“Weird works, and perfectionism absolutely hates it.” – Jon Acuff
Writing for 31 days straight is a challenge, but it is good discipline and really needed if you are an introverted writer who thrives on this expressive art.
This time last year, I fizzled out one week into it. It was easy to make excuses (or so I thought) because the official tag had not been stamped on certain things. I felt like it was no big deal to drop out if I wanted. And of course if one has that mindset, guess what’s going to happen?
You guessed it. Drop out.
I also felt like what I had to offer wasn’t of much worth at the time, and who would care anyways?
Well, these are all wrong reasons not to write. So here is what happened this year, and to be frank — I am just as shocked as anyone that it took this long for me to get to this point. Alas, I am human and apparently one of my love languages is affirmation, though I didn’t score this years ago (maybe I morphed somewhere in there?!?)
How the #Write31Days Challenge & Jon Acuff’s New Book, Finish — Changed the Way I Write.
It has helped me write for an audience of one.
Let’s face it, not everyone can hop on all the blogs and read everyone’s posts. Life is — well, life. This reality helped my heart to write from a different place, I guess because I didn’t expect many readers. Now that may come across weird to you, but I am just being real with ya.
An area of maturity in my life that has needed growth over the past handful of years — is learning to live without accolades or wondering what people think about it. But to just live, and do what’s right whether people see or know it at all. Integrity in daily living.
Writing full time will kill the nature of the beast (wanting someone to see all this work behind the scenes) because one day you wake up and realize if you are in this for the long haul, you’d better get over fantasies real quick. Fantasies that bend toward your hard work giving you INSTAgratification, or INSTAresults, or INSTAcomments, or INSTAanything for that matter.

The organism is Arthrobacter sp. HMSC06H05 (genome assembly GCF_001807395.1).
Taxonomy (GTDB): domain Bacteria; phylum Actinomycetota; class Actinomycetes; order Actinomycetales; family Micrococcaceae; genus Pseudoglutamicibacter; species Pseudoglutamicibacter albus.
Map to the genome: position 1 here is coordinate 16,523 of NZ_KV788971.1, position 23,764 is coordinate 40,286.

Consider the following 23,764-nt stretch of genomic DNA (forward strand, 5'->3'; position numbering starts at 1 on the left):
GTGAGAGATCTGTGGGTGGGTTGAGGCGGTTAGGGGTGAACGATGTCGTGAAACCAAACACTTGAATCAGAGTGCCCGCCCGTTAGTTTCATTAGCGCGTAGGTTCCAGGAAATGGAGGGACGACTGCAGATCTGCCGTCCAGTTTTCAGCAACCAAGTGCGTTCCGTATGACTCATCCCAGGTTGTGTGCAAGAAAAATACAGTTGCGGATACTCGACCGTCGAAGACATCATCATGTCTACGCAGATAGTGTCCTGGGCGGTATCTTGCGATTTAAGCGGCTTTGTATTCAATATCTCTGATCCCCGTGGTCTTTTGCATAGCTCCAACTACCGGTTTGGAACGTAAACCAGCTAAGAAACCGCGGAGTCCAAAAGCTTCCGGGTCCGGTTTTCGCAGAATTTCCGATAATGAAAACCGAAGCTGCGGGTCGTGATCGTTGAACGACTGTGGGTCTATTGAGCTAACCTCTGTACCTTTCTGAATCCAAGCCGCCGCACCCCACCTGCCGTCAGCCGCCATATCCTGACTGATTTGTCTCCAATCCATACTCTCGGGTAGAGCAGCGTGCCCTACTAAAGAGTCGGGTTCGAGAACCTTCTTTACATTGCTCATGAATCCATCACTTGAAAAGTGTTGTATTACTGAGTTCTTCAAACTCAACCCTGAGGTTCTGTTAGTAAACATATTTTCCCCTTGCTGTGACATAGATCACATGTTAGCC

In fact, the sooner a writer can write for an audience of one, the sooner any eluded peace may come and camp out in your heart once again. Out of anyone on planet Earth, I feel very qualified to write on THIS topic. Don’t live for comments and accolades. Don’t get addicted to finding a life lesson in everything you read or your head may start hurting and reading will lose something.
What that something is, I still can’t quite name (if you have a name for it feel free to share below.)
If God has plans for your words to bless another, you can not live your life sitting on the edge of your seat waiting to hear about it. It is marvelous when it happens, but “the knowing” can become an idol.
You must live and keep writing. Pray. Repeat (not necessarily in the order.)
How Can the #Write31Days Challenge Help You?
I dare you, the next 31-day month we have coming up, to give yourself permission to come out of hiding with your writing.
Is there something you wish you could write about without being so formal, but you’ve had a hard time letting yourself? Now is the time. It’s fun and rewarding. Keep your joy of writing by letting yourself e-n-j-o-y the process.
“Perfectionism believes that the harder something is, the more miserable something is, the better it is. It says, fun doesn’t count.” – Jon Acuff
Try the challenge and let me know how it goes! Grab a copy of Finish, by Jon Acuff. You won’t regret it. I’d give you mine but it’s all marked up.
“I love Jon’s counterintuitive advice! It’s wisdom disguised as stand-up comedy, like eating a bag of jelly beans and somehow ending up smarter.” – Chris Guillebeau, author of The $100 Startup.